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Old 02-14-2020, 04:03 PM   #76
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Speaking of Heinlein, apparently they found some old manuscripts of Heinlein's that when put together is some sort of spin off of the Number of the Beast and are releasing it in a month or so as The Pursuit of the Pankera. Can't say that I'm particularly tempted. I don't care for Number of the Beast and in general and I tend to be suspicious of old manuscripts released years and years later.
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Old 02-14-2020, 05:42 PM   #77
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They were trying to raise money, last year, using GoFundMe and contributors would get a copy. I did not contribute.
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Old 02-14-2020, 05:53 PM   #78
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I'm waiting for the ebook version to be available. It's a curiosity and of interest to me but not one of the limited number of physical books I need on the shelf. It's not my favorite period of RAH's writing.
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Old 02-14-2020, 07:52 PM   #79
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They were trying to raise money, last year, using GoFundMe and contributors would get a copy. I did not contribute.
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I did, if for no more reason than a comparison - before or after.

Heinlein, had been suffering from a blocked carotid artery, when writing the first draft. By all accounts, going downhill fast. He had a pioneering form of bypass surgery, and then re-wrote the last 2/3 of the book and published it as Number Of The Beast-.

I'm curious to see the "before and after". This is not something that one gets to see from a major author. . .
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Old 02-15-2020, 06:37 AM   #80
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Never really been a great fan of Heinlein. I was happy enough with some of his earlier short stories, such as the collection "Green Hills of Earth", which I think was the first Heinlein I ever bought, way back when.

I also enjoyed "The Moon is a Harsh Mistress", in which the hero is a computer, and which I interpreted as the American Revolution, re-imagined on the Moon. (Published in 1976). Much of his later work became less and less human, if that is the right word, more ideological, and less well written, too. I also read his posthumous book ("grumbles from beyond the grave?") without much enjoyment. I thought "Farnham's Freehold" was the pits. I couldn't find a single character in it to like.

I haven't read any of his more portentous and voluminous later novels in case they wash away my enjoyment of Green Hills and Harsh Mistress.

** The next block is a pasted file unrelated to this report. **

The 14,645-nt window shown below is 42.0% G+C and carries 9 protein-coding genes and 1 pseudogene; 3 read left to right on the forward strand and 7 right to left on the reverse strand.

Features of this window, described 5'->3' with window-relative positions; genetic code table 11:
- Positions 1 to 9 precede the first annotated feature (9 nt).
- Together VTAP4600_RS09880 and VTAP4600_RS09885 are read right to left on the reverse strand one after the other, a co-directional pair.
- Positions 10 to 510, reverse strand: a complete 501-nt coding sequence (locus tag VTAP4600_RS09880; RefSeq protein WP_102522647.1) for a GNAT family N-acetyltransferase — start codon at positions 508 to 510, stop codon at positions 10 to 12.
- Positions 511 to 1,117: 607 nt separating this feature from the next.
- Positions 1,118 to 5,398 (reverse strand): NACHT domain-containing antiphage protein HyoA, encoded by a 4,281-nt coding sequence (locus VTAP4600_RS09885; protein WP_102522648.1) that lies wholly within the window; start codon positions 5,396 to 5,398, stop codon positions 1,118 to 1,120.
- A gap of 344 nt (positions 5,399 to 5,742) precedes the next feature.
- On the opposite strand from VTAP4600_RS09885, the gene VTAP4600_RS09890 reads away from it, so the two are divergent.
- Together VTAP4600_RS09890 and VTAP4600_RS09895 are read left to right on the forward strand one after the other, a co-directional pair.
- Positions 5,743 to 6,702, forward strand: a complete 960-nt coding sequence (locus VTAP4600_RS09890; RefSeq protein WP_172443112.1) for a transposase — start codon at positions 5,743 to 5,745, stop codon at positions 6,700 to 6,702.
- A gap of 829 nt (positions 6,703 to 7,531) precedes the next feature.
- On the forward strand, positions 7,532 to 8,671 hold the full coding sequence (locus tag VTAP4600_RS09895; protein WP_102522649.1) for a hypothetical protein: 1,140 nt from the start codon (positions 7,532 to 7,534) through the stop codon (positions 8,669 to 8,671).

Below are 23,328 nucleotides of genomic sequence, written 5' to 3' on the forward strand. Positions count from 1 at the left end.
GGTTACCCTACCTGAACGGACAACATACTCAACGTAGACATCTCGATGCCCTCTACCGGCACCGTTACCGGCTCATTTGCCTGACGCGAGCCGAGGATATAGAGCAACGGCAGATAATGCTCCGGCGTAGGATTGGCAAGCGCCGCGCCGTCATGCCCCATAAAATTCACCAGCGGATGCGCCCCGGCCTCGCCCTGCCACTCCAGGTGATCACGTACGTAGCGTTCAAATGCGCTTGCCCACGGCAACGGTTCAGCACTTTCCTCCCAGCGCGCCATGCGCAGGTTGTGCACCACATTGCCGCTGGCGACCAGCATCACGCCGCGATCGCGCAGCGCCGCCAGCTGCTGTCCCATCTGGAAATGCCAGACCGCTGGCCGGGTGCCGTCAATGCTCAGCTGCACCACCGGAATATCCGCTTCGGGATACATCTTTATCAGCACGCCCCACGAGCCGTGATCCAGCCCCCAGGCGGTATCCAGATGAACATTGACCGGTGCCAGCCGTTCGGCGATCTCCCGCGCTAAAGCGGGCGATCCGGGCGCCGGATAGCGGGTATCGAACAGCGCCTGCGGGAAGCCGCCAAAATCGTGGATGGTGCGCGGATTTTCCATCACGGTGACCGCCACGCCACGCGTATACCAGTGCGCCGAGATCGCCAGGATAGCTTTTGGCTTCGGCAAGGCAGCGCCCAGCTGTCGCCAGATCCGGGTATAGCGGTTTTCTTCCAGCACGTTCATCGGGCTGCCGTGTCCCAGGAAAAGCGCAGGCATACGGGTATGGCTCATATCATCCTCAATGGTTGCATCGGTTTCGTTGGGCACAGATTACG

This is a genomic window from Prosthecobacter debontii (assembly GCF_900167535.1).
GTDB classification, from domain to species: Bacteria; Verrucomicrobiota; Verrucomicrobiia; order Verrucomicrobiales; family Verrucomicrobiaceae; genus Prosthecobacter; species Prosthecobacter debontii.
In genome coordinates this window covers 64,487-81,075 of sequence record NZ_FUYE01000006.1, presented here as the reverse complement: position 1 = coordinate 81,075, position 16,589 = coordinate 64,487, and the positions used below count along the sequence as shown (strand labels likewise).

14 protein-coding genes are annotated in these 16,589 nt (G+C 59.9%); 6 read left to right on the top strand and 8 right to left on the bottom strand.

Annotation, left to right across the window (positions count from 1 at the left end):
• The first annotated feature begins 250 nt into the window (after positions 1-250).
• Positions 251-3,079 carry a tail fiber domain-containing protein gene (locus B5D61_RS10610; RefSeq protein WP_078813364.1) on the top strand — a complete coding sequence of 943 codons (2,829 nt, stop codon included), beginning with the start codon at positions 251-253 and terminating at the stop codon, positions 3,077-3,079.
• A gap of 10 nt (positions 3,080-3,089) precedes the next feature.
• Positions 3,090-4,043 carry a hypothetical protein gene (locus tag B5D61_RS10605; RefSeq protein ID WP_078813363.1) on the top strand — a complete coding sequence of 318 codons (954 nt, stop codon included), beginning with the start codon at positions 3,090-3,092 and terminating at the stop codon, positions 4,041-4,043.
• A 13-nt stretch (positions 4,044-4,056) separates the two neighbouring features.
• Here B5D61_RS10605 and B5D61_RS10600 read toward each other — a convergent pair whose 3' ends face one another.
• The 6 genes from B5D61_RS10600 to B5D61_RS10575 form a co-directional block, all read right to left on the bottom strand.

One of the early writers not mentioned, I think, is John Wyndham, "Day of the Triffids", "The Kraken Wakes", etc. Incidentally I read "wakes" in the title in the Irish funereal sense, rather than "awakes", so caused some mental confusion at first.
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Old 02-15-2020, 09:17 AM   #81
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Never really been a great fan of Heinlein. I was happy enough with some of his earlier short stories, such as the collection "Green Hills of Earth", which I think was the first Heinlein I ever bought, way back when.

I also enjoyed "The Moon is a Harsh Mistress", in which the hero is a computer, and which I interpreted as the American Revolution, re-imagined on the Moon. (Published in 1976). Much of his later work became less and less human, if that is the right word, more ideological, and less well written, too. I also read his posthumous book ("grumbles from beyond the grave?") without much enjoyment. I thought "Farnham's Freehold" was the pits. I couldn't find a single character in it to like.

I haven't read any of his more portentous and voluminous later novels in case they wash away my enjoyment of Green Hills and Harsh Mistress.

One of the early writers not mentioned, I think, is John Wyndham, "Day of the Triffids", "The Kraken Wakes", etc. Incidentally I read "wakes" in the title in the Irish funereal sense, rather than "awakes", so caused some mental confusion at first.
I would not recommend his later "post surgery" books.

OTOH, I would recommend the best of his juveniles. The Star Beast, Citizen of the Galaxy, or Have Spacesuit, Will Travel, are recommendations. Double Star is another recommendation.

YMMV

(Personally, I think Farnham's Freehold was his worst book.)

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Old 02-15-2020, 10:30 AM   #82
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I started reading Tunnel in the Sky recently, and have put it down. Maybe I'll try again, but start skipping forward to a bit that grabs me.

My impressions of the book are that Heinlein writes like a soldier in a war who has never been in a war. He idolizes a mythical American frontier liberalism, that maybe never existed. It feels like a garish pastiche. I wonder if his appeal is particularly American, for those Americans who like that kind of stuff.
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Old 02-15-2020, 06:45 PM   #83
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All literature consists of two parts - what the author wants to say, and how he says it.

Really good literature is good at both parts simultaneously.

What an author has to say is always context driven. The context of the author's own life experience, and the context of the reader she/he is trying to entertain/communicate with. And that is a variable - every one has a slightly (or greatly) different life experience.

Yes, Heinlein was an American, writing for an audience of people with some form of American life experience. And yes, he was an Naval Academy graduate, who never saw combat (medically retired because of Tuberculosis in the mid 1930's (when there was no effective treatment)). Tunnel In The Sky was an American Science Fiction take on the same subject material as Lord Of The Flies. Different perspective, different results.
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Old 02-15-2020, 11:17 PM   #84
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I enjoyed the points you made at the start of your post. That made a lot of sense. Intention and execution. I suppose Heinleins intention was to show that the world is tough and you must stand on your own two feet. Though in his later works it seemed to become its okay to have babies with a sibling.

I haven't even got to lord of the flies bit. He hasn't entered the tunnel. I'm commenting on his mentor's tough guy speech at the start, and some idealized description of a frontiersman about to enter a gate on his horse. Its all very tough guy rugged individualist.